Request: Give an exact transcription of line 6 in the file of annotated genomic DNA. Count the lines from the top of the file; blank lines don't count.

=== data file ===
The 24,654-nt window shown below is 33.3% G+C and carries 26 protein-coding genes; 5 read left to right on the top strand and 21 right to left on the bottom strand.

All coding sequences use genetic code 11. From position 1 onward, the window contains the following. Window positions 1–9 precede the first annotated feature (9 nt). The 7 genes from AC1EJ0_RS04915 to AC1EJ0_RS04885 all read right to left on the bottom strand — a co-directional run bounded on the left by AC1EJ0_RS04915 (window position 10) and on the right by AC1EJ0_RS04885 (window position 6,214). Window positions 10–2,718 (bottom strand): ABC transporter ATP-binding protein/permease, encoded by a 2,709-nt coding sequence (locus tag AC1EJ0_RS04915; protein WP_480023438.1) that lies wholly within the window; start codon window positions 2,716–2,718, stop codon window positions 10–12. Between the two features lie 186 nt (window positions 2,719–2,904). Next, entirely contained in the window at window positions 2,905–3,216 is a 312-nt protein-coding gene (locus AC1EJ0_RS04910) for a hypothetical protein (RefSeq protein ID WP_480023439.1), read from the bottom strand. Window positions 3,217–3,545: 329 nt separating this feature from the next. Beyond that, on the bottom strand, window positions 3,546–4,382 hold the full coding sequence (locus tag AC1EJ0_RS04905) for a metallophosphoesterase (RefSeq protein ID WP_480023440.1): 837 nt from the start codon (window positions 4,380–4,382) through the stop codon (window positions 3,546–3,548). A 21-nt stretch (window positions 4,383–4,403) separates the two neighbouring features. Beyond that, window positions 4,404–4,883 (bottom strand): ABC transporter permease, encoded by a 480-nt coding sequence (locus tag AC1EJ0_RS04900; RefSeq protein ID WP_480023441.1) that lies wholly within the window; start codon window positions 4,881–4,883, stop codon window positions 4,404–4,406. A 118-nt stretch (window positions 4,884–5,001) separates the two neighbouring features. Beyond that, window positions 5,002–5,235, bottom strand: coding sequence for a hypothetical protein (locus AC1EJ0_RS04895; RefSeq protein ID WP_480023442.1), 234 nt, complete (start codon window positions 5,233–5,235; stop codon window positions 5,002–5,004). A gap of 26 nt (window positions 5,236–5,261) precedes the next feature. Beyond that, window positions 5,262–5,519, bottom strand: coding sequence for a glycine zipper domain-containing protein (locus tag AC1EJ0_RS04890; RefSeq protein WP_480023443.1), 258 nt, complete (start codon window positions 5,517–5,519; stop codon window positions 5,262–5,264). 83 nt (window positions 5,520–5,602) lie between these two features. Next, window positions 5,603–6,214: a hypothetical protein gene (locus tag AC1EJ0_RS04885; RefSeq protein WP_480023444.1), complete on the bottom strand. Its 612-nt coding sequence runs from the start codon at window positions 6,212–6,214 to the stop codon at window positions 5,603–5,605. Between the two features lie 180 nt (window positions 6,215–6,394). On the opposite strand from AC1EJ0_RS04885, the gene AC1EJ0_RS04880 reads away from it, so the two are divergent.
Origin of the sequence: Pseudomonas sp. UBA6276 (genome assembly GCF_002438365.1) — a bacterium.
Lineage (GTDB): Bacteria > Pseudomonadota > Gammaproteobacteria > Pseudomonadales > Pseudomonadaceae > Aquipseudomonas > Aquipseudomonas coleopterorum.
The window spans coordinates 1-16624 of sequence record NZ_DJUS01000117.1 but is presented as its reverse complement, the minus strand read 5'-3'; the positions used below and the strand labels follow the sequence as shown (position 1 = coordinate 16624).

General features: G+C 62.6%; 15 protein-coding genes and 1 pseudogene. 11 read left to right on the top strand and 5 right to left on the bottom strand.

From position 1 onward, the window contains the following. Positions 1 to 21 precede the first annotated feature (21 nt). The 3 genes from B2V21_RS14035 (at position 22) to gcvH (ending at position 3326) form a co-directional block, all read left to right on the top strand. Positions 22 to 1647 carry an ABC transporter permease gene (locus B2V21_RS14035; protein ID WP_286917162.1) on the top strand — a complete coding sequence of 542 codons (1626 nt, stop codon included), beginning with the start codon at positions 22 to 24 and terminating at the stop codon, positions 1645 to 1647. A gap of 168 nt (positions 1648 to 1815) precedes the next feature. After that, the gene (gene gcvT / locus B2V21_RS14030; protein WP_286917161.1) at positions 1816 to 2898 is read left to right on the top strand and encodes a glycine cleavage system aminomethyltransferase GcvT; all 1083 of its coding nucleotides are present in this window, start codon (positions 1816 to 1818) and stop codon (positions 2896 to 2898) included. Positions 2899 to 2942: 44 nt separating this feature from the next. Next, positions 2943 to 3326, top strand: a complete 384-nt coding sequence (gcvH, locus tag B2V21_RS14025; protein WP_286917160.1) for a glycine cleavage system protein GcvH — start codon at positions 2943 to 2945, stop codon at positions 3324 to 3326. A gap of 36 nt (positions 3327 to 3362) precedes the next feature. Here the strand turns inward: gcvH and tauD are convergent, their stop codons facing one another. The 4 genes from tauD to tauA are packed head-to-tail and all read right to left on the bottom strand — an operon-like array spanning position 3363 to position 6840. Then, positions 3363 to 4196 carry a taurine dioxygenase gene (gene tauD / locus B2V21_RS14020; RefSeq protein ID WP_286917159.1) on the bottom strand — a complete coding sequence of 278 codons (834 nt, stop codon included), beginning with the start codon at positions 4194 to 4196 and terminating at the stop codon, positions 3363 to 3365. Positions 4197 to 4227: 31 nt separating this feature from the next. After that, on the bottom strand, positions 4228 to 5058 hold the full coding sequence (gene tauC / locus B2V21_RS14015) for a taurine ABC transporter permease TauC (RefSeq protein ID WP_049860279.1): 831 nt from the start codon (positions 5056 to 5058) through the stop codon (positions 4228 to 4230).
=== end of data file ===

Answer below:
General features: G+C 62.6%; 15 protein-coding genes and 1 pseudogene. 11 read left to right on the top strand and 5 right to left on the bottom strand.